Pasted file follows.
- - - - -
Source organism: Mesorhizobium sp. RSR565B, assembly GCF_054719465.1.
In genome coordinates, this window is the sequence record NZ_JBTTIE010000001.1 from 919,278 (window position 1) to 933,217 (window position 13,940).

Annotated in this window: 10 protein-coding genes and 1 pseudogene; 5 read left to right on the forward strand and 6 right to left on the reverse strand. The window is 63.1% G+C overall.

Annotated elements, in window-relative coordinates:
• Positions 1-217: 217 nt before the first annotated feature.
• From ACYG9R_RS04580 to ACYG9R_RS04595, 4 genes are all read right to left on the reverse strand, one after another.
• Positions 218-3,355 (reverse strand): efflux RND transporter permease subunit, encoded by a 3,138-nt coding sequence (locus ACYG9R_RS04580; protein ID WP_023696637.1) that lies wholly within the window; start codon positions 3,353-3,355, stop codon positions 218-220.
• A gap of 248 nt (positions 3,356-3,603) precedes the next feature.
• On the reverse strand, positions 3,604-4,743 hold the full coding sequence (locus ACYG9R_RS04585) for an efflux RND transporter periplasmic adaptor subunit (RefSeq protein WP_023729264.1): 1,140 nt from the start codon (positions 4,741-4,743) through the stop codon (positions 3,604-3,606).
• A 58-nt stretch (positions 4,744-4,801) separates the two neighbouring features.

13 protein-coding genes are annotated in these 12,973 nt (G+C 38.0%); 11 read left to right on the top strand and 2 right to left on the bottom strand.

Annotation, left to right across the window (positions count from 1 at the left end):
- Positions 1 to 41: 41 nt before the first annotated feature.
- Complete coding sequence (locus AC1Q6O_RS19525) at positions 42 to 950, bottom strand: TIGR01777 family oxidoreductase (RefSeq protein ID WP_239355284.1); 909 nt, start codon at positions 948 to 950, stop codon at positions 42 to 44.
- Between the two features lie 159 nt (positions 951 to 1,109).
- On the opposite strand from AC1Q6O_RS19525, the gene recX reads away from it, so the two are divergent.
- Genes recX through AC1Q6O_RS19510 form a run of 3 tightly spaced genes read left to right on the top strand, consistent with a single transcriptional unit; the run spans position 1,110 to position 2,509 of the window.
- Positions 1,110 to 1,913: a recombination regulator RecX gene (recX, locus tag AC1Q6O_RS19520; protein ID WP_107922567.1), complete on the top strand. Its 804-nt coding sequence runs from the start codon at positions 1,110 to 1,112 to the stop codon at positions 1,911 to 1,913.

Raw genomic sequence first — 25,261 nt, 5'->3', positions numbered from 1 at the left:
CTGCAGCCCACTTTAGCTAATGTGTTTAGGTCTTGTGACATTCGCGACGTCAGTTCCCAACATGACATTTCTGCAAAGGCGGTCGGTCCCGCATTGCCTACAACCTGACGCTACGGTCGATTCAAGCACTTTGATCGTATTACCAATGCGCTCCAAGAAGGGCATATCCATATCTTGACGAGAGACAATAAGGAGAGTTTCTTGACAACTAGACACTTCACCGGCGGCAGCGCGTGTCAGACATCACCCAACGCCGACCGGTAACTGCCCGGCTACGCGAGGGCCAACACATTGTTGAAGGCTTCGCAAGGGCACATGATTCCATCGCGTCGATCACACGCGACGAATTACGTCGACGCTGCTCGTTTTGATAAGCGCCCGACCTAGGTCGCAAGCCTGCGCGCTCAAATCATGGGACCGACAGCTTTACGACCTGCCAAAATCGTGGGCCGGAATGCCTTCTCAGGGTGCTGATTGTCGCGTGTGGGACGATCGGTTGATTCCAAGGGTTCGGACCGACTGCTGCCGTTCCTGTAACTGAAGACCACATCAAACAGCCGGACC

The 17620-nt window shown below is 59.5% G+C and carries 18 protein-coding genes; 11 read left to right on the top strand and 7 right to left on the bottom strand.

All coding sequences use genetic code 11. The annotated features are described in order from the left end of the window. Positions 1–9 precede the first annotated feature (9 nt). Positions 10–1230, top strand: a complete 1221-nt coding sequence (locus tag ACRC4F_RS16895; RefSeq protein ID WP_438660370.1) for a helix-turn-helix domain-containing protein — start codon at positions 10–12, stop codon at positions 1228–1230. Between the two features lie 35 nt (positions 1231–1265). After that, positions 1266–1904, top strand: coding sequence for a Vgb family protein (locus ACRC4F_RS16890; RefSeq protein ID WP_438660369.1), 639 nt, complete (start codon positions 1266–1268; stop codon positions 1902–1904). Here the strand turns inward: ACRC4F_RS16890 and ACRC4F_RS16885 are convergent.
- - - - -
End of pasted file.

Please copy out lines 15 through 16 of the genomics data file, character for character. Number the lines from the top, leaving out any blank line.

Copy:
- Between the two features lie 159 nt (positions 951 to 1,109).
- On the opposite strand from AC1Q6O_RS19525, the gene recX reads away from it, so the two are divergent.